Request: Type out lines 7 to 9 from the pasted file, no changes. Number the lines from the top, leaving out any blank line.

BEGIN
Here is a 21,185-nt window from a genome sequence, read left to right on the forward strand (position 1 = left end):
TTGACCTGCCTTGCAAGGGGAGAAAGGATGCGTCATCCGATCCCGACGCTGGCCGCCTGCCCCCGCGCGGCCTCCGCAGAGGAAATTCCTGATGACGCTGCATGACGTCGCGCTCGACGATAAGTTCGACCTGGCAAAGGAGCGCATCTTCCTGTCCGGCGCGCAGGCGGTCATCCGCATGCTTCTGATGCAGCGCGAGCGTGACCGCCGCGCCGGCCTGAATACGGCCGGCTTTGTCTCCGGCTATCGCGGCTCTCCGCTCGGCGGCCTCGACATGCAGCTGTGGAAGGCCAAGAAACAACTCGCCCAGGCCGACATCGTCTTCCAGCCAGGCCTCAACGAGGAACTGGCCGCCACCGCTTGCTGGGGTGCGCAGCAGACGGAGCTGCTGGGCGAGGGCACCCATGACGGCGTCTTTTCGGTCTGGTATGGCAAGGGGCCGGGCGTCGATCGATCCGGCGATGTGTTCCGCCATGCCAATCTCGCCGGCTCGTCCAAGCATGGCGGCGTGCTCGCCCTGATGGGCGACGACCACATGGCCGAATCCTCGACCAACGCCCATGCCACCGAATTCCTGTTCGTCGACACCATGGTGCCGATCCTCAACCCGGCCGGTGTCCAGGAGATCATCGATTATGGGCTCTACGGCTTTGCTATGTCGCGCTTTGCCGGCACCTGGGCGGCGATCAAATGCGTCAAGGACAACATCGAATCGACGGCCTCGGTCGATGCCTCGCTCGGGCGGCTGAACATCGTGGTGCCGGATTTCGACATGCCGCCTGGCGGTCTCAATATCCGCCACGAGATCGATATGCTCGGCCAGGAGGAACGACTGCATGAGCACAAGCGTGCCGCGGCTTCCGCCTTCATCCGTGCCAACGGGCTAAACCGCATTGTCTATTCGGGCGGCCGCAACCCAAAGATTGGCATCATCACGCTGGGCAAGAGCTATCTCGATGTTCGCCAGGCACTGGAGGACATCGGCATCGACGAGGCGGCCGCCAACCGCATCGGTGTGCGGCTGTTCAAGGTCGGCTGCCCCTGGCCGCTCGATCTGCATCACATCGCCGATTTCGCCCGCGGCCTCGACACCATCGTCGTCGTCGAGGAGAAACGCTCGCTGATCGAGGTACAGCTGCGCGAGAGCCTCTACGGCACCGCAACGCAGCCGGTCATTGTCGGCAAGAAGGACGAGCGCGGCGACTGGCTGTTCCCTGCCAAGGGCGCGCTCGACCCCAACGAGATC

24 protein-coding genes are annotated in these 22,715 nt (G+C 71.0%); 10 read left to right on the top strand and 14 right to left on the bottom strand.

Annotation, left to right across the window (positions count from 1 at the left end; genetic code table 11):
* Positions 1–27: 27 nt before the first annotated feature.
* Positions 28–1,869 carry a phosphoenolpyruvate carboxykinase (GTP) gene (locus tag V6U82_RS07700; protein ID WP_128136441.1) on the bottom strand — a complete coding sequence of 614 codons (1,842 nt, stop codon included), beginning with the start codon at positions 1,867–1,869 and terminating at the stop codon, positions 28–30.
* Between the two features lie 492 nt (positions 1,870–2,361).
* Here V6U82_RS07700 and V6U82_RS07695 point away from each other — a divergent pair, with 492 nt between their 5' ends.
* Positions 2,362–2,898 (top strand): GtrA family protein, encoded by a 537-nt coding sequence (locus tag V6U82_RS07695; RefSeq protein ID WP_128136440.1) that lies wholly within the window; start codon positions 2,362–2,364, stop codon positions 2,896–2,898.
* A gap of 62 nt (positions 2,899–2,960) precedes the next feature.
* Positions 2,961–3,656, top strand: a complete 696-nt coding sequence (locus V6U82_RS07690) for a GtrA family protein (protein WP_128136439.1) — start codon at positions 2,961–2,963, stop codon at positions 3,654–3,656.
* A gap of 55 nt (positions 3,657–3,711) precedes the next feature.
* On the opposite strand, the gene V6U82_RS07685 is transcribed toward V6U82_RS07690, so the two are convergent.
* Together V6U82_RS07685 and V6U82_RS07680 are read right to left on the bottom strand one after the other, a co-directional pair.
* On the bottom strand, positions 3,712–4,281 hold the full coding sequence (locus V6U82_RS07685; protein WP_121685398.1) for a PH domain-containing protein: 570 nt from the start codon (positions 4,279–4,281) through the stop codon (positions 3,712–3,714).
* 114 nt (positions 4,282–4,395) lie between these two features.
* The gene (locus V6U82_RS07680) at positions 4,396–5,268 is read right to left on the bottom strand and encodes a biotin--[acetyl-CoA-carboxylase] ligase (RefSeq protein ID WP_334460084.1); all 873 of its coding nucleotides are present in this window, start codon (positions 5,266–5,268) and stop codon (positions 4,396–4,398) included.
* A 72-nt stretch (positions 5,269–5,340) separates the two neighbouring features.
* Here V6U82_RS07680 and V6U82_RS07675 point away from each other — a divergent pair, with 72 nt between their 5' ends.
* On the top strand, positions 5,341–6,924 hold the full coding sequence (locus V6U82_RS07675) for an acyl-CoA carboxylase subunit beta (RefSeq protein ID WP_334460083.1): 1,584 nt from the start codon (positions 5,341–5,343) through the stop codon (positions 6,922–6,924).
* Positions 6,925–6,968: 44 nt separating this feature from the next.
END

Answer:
* Between the two features lie 492 nt (positions 1,870–2,361).
* Here V6U82_RS07700 and V6U82_RS07695 point away from each other — a divergent pair, with 492 nt between their 5' ends.
* Positions 2,362–2,898 (top strand): GtrA family protein, encoded by a 537-nt coding sequence (locus tag V6U82_RS07695; RefSeq protein ID WP_128136440.1) that lies wholly within the window; start codon positions 2,362–2,364, stop codon positions 2,896–2,898.